Multiple One-Word Play Calls for Tempo Offense

Sep 25, 2017 | Offense, Tempo and Communications, Game Planning

By Heath Feldman
Wide Receiver Coach
Springboro High School (OH)

Introduction

One of the biggest negatives to running a tempo offense is the potential for running or throwing into a bad look. The concept of being able to call multiple plays while using a single code word allows for protection against this. We have incorporated 3 of our base runs with a base quick game pass and included an RPO / Relief into one-word calls that include the formation, play direction, and snap count.

In our system, the one-word calls are communicated to the players through signals and large posters. Each run concept is paired with a specific formation and the one word call also determines whether the formation strength is to the right or left as well as determines which direction the play is to be run. For example, all our one-word calls may consist of NFL cities for plays run left and NFL nicknames for plays run right. With the one word, we always let the linemen know which direction the run play is to be run and we then rely on the skilled players to know which side to set the formation. For our 3x1 Inside Zone we may call it Cleveland or Browns. If the call comes in Cleveland the “L” tells the line we are running inside zone left and the receivers know that the corresponding formation to this play is Trips Right. The call is then echoed by the players to insure they line up as quickly as possible and are ready to execute the play at the ready-for-play whistle. It is then the QB’s responsibility to run and execute the correct phase of the one word play that is called.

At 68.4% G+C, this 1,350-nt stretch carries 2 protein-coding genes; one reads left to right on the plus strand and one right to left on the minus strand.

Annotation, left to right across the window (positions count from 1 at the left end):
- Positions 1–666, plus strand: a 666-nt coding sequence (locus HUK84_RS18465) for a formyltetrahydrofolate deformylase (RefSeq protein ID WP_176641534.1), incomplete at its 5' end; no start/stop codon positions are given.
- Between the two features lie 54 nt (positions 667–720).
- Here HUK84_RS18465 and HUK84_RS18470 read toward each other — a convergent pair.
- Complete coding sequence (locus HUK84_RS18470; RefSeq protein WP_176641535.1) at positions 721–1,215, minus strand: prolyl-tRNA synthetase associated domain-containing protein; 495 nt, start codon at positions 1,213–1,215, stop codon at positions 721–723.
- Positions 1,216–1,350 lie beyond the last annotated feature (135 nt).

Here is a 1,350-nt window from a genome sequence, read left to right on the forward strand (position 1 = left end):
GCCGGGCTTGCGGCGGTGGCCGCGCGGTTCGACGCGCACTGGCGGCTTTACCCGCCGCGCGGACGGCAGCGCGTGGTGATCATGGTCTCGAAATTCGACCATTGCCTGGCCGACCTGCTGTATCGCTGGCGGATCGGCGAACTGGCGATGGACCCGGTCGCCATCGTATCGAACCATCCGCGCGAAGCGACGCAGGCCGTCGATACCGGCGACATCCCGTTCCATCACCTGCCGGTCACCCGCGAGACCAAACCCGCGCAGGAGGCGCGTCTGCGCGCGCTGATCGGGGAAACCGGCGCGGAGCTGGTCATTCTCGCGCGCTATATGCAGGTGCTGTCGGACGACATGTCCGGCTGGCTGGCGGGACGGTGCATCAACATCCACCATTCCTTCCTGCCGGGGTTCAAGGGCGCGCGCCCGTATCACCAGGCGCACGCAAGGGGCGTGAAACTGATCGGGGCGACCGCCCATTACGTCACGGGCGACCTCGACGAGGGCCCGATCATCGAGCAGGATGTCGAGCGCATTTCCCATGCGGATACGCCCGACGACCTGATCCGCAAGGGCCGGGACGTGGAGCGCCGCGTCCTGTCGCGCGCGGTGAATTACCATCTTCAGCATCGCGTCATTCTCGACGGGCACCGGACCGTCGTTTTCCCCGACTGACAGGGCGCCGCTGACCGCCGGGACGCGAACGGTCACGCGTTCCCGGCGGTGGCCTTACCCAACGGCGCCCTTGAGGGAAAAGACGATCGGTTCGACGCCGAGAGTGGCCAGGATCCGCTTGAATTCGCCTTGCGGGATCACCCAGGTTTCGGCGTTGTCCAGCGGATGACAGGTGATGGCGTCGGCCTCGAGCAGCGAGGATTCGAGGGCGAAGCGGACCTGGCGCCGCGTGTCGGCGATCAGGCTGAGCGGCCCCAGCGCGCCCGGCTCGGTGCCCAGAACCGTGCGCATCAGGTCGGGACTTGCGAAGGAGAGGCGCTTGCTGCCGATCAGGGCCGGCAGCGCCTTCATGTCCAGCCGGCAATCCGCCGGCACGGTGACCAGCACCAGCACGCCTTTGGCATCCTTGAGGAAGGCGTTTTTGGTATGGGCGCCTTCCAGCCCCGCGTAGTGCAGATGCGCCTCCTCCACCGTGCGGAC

In regard to usage, one of the best things we found out about the one-word calls is that they are effective in most situations. There were times when we felt our team needed a little boost of energy so we came right off the sidelines using them to start drives. We also used them frequently after a big chunk play when we felt we had the defense on their heels. Most often, however, we used them when we wanted to play as fast as possible at a time when we felt the defense was tired or vulnerable.

The other aspect of these calls that we really liked was we could call the same play multiple downs in a row and not worry about the defense hearing the same call. In addition, playing at break neck speed forced defenses into base calls and limited what they could do in regards to their blitz packages and coverages.

3x1 Inside Zone

Our base run is inside zone, which we like to run weak out of a 3x1 set with a tight wing. We have married our inside zone weak with a quick hitch to the single receiver. Any time the quarterback has a free line of sight to the hitch we want him to take it. If he does not like the hitch look he quickly checks our #2 receiver for an uncovered bubble look. If #2 is covered he executes our inside zone read. The RPO happens if the QB pulls the ball on zone read. He will then attack and read the flat defender thinking run until the defender commits to him at which time he will throw the ball to our #2 who has slow played his bubble technique.

Slide1

Coaching Points

OL: Run inside zone weak

RB: Run inside zone weak. The QB will alert if he is going to throw free release hitch to know to stay out of his way.

Single Receiver (X): Run hitch route

Outside Receiver (Z): Stalk block

Inside Receiver (W): If uncovered run full speed bubble; if covered crawl to bubble (make sure to always stay behind QB in “pitch relation”)

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